But on Tuesday, when the Nets brought in their free-agent haul to meet the media, there was no superstar. Of the four players holding jerseys, the one with the most NBA starting experience is Johan Petro, a seldom-used center from France.
The focus, if anything, seemed to be around who wasn't there. Johnson spoke at length about how he didn't mind James' decision, he just didn't like "coming in second". Travis Outlaw spoke about how no teams made an effort to contact him until they knew exactly where LeBron would end up. While introducing four career backups, Johnson spoke about how important depth and having a good second unit is. Even the players' jerseys seemed to indicate second-fiddle status: each players' new uniform number features the number "2".
Yet there's a sense of optimism around the franchise that won 14 percent of its games last season. As his horror film arrived, Johnson seemed less terrified than excited.
"This is more like an action movie," Johnson said.
Jordan Farmar has seen nothing but success in his four years in the NBA. He's been in three NBA Finals and won twice. Last year, his Los Angeles Lakers won more games in the postseason -- 16 -- than the Nets won all year long -- 12. Why was he smiling with his new Nets jersey?
"It's about stages in our careers," Farmar said. "For me personally, it's about having a chance to play for a point guard and a good coach in Avery Johnson, and having an new owner who says he's willing to do anything to win, whatever it takes to do some big people in here, and about being one of the guys who was part of it and responsible for the whole turnaround."
At 23 years old, the Nets see Farmar as someone who can bring winning wisdom to the franchise.
"(Playing for the Lakers is) a different beast," Farmar said. "The expectation level there is to win, and that's what helps you get better fast. You're expected to win, and you don't really take anything else into consideration. And the guys coming in here in this new regime are trying to establish that mindset. We're not just satisfied with being a team and going out and playing the games, we're trying to win. And it doesn't matter what happened last year, it doesn't have anything to do with what can happen going forward."
Also looking to adopt a role as a leader of a young, impressionable team is the 26-year-old Outlaw. Outlaw's $35 million contract was the biggest the Nets inked in the offseason, coming the day after James signed with the MIami Heat. The seventh-year veteran seemed surprised when told he was now the most tenured player on the team, but sounded ready to assume the responsibility that comes with that fact..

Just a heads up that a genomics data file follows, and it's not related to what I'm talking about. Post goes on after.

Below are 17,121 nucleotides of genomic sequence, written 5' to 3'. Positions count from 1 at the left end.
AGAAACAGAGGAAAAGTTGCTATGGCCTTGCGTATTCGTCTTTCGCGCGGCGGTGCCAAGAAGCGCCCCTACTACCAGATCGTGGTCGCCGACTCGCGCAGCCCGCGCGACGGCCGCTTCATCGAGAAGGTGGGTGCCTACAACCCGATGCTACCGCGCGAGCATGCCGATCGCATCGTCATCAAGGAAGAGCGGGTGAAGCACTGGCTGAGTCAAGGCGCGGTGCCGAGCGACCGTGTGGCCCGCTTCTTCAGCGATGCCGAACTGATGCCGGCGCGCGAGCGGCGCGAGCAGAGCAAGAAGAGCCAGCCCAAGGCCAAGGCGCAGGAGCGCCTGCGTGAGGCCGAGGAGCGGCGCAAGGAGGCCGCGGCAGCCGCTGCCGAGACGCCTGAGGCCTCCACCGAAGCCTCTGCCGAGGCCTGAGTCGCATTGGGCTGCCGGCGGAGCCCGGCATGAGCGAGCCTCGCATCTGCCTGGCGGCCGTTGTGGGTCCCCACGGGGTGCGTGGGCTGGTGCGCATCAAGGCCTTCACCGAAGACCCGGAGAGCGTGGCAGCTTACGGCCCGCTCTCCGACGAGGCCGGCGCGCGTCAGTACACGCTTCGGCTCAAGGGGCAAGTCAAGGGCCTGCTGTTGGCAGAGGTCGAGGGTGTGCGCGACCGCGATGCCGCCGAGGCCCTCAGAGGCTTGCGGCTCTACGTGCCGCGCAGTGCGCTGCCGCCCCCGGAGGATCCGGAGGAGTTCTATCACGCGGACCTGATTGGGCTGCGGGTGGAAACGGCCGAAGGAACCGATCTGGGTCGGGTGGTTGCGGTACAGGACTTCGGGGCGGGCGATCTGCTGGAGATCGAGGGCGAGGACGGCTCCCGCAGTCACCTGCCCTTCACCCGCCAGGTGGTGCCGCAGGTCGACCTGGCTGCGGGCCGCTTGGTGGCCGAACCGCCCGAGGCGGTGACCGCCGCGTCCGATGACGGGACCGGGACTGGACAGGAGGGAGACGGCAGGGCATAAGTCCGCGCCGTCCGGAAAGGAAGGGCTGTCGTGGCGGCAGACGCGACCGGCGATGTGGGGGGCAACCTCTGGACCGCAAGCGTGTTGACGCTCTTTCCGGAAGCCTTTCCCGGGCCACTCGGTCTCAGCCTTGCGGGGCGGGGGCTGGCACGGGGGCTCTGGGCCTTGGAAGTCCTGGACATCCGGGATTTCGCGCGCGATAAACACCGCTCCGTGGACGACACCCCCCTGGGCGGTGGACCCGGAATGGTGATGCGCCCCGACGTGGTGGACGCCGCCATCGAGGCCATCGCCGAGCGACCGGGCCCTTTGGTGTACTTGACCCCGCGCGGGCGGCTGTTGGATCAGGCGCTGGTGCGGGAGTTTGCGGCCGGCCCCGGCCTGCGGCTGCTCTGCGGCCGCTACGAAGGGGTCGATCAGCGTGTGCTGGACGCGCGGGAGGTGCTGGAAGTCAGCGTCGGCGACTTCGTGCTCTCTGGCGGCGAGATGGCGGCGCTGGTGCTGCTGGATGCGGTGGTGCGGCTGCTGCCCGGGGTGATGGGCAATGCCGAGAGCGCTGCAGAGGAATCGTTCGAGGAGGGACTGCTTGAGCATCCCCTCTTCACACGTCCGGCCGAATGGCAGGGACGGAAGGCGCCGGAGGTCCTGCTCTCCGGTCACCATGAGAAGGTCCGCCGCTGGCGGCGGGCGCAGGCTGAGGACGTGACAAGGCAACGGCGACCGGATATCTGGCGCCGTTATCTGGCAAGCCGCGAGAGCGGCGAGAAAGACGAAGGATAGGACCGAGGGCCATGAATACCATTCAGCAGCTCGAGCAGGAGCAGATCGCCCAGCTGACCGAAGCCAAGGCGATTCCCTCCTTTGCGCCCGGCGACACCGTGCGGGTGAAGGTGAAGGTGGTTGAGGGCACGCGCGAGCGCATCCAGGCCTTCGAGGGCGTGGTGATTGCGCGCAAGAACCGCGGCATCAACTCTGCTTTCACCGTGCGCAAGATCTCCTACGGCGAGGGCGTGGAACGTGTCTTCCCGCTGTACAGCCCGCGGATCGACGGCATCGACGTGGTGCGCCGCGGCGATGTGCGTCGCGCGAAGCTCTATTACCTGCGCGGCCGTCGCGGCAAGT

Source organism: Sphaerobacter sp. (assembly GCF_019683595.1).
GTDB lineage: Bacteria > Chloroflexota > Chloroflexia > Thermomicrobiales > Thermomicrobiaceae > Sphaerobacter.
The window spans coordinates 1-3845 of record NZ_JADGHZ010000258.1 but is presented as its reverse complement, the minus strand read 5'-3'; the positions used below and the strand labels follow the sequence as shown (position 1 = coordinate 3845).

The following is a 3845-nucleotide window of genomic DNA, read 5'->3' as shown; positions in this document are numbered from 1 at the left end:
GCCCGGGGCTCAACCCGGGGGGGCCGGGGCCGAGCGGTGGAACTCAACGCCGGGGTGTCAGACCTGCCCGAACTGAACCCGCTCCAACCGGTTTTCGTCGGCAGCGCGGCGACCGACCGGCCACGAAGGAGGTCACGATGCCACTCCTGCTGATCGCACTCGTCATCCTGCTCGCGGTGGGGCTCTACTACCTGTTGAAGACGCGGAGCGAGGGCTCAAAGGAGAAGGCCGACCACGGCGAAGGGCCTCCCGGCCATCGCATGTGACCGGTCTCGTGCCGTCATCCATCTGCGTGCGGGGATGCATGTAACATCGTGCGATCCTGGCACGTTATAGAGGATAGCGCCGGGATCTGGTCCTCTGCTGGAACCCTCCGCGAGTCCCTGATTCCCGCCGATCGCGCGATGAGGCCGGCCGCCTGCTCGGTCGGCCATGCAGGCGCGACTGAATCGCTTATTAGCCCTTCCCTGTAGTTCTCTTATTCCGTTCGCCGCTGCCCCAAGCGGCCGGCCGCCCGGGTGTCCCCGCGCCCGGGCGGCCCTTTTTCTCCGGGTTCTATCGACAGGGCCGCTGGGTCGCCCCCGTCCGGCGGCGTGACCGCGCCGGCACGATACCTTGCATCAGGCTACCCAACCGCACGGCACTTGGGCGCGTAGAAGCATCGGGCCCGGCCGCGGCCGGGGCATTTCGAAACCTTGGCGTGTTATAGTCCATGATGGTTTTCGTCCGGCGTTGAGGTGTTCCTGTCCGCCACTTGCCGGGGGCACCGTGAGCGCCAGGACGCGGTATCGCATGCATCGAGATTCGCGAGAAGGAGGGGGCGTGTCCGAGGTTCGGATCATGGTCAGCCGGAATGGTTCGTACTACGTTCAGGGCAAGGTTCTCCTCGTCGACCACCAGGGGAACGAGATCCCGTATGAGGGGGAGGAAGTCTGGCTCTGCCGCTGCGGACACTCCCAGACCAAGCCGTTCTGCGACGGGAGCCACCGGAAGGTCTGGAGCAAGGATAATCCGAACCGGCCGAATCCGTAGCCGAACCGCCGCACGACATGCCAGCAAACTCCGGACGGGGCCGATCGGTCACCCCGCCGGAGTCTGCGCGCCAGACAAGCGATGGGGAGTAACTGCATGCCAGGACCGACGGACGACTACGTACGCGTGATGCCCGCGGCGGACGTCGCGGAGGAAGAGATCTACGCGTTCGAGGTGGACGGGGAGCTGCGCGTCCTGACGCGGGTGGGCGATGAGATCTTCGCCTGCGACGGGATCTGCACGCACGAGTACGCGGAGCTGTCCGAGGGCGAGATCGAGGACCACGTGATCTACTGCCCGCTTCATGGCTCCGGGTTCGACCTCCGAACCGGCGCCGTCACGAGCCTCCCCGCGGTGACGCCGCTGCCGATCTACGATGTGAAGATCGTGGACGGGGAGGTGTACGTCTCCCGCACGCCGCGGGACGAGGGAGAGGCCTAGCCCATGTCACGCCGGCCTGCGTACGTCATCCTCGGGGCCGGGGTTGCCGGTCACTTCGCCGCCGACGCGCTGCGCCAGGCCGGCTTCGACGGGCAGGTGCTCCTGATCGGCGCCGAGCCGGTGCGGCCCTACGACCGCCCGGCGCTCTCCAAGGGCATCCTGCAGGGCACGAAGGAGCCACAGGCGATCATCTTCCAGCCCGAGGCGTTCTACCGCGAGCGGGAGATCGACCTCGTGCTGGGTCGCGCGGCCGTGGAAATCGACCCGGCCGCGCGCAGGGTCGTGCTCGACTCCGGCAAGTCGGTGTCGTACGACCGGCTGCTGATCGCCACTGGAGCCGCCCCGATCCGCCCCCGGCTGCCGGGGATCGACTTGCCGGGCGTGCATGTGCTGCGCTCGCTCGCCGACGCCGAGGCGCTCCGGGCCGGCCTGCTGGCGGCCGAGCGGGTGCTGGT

"If the players need pushing," Outlaw said, "I'm going to try to do my best to push them."
One person saying all this positive stuff about a franchise with a league-worst record last year sounds like a madman. Four recently signed free agents and a new head coach saying that sounds more like a movement. And if there's going to be a movement, it's going to start at the top.
"Sometimes coaching is overrated, and sometimes coaching is underrated," Johnson said. "But this is a scenario where it's not underrated. You've got to get guys to believe, and buy into it, and from where we are right now, we've got a long way to go. But if we're going to go anywhere, we've got to have guys believe."
He's off to a good start. Every player who signed spoke of Johnson's importance in bringing them to the franchise. Seriously. As noted, Farmar cited his new coach's point guard credentials.
Petro: "i have no idea how that's going to be, but i can't wait to start. He's a player's coach, he's going to know how to coach us."
Anthony Morrow: "He's from the south, I''m from the south. There was interest in me outside of New Jersey, but coach Johnson let me know my role, and he was being really honest about everything."
Outlaw: "I got a call from Avery, and I was very excited, because he's a coach that's turned a lot of players' careers around."
I asked Johnson how he felt about the players citing his presence as a reason for joining the Nets. He said he felt honored, but told me to "see if they still felt that way at the All-Star Break."
The Nets will need more than just careers turned around -- this is a franchise in need of a U-Turn. But at least now, they are committed to U-Turning in the right direction.
"The core group that was there last year knows how it feels to lose," Petro said. "And I don't think that's how they're going to come this year."